What if Janet's credit worthiness is ok, but the property she wants has problems? Maybe the house is in terrible condition and did not appraise for the amount she is asking the bank to loan her? Janet may not be able to get the mortgage she wanted on that property.

These two scenarios show that although a person can be within the 28/36 ratio, there may still be problems obtaining a mortgage. In both of these cases, Janet may have to provide a larger down payment or she may have to select another property. On the other hand Janet, like many of us, may not feel comfortable with a $980 monthly mortgage payment. She may be planning to buy a new car, plus a house full of new furniture.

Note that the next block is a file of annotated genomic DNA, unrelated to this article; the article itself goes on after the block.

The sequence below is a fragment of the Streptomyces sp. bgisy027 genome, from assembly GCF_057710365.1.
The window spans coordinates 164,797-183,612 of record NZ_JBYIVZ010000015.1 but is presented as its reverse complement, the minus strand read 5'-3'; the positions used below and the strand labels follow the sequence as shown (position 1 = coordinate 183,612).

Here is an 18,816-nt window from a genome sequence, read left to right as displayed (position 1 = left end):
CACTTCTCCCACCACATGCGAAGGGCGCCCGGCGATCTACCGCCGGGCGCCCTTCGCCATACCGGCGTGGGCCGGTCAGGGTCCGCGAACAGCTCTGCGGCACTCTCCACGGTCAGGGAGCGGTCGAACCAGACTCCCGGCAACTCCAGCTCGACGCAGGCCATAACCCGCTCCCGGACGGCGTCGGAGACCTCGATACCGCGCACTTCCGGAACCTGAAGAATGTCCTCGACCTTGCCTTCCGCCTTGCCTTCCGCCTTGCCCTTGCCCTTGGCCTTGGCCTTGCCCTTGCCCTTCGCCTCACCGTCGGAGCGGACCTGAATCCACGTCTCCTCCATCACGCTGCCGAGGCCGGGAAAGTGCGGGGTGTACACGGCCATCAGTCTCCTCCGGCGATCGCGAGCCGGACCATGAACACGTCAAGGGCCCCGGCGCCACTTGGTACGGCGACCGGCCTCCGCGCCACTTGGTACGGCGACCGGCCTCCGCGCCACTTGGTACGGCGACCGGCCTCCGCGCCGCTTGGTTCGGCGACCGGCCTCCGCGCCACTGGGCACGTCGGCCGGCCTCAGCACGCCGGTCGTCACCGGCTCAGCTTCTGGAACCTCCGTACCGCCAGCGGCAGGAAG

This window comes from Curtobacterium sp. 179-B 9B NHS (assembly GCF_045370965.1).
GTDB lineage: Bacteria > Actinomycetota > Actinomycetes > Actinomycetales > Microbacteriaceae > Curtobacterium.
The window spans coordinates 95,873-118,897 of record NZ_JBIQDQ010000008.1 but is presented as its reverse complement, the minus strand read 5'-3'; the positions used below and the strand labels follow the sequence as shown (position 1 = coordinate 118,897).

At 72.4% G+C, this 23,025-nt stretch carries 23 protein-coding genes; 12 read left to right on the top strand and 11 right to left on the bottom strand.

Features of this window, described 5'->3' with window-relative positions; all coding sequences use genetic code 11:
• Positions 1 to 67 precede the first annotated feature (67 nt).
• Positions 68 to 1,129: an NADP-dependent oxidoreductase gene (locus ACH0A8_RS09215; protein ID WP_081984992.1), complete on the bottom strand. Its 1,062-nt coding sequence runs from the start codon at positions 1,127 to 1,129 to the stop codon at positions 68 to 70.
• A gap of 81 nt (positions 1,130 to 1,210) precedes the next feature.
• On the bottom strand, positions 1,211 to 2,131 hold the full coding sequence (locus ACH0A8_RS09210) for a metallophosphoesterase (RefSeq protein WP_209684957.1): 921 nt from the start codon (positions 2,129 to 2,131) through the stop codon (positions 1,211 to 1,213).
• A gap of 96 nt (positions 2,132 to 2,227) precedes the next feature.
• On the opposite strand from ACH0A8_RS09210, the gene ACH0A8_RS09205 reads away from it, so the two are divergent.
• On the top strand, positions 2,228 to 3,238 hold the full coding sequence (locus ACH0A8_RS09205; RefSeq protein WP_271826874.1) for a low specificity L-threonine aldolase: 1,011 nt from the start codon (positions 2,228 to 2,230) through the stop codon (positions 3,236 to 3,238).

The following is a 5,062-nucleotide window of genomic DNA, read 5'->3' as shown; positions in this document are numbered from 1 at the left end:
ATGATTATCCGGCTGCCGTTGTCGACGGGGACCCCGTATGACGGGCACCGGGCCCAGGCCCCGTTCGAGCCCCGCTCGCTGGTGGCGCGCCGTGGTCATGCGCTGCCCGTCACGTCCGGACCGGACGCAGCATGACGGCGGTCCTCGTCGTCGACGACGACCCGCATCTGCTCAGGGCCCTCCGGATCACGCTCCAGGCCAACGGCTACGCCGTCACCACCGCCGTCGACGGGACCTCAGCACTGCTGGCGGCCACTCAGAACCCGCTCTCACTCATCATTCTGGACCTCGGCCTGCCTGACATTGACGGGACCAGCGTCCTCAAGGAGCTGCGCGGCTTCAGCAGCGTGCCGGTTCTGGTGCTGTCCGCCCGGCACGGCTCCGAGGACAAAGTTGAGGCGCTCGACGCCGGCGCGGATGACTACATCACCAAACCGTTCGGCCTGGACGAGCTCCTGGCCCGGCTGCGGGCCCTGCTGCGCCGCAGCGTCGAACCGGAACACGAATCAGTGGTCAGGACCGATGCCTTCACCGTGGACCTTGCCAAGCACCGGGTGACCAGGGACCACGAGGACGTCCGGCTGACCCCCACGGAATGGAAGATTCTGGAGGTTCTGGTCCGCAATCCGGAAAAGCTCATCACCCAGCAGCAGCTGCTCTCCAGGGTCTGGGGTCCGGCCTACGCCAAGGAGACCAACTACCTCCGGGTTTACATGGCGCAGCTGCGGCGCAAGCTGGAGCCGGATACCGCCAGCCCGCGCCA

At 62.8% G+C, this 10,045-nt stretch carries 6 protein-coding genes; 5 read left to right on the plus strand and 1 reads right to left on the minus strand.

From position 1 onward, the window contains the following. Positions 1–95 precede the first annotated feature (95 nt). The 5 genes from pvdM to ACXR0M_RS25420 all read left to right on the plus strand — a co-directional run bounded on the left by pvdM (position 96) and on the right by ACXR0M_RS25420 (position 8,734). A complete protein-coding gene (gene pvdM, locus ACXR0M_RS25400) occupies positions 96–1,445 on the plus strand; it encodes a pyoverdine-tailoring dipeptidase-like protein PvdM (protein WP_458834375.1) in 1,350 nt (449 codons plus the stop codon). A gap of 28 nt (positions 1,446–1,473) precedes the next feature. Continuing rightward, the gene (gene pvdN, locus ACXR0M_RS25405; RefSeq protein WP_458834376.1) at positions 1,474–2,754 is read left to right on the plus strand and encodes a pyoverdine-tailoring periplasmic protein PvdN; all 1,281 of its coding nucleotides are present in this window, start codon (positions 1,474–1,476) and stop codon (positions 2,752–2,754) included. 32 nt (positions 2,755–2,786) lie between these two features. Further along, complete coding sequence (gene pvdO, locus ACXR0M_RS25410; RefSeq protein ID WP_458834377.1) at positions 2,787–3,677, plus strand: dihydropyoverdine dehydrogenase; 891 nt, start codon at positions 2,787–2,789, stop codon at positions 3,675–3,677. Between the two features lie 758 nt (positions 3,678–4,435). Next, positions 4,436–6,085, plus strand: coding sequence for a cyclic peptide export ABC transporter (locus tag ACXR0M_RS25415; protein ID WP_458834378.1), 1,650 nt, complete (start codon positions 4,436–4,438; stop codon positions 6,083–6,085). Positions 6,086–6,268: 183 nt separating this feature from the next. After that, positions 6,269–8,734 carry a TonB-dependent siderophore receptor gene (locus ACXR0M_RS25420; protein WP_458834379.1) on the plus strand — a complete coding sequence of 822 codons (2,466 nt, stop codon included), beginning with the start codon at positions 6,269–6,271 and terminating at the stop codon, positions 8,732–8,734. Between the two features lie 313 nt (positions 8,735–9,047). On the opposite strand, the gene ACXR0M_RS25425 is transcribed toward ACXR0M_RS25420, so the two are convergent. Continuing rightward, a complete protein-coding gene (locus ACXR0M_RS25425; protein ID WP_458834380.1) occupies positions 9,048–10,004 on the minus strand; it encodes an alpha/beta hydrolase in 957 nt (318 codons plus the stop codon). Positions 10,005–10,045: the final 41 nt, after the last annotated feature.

So how does the 28/36 ratio relate to real life? These numbers are merely maximums. This ratio says that Janet should not take on a total mortgage payment of more than $980 and that she should not have total debt of more than $1,260. So, if Janet can come up with a sizable down payment, or look for a house with a lower total cost, she may be able to get that total monthly mortgage payment down to around $600. This would allow her to go into more debt on other items. Excerpted from How to Buy Your First Home by Diana Brodman Summers All rights reserved by the original copyright owners. Excerpts are provided for display purposes only and may not be reproduced, reprinted or distributed without the written permission of the publisher.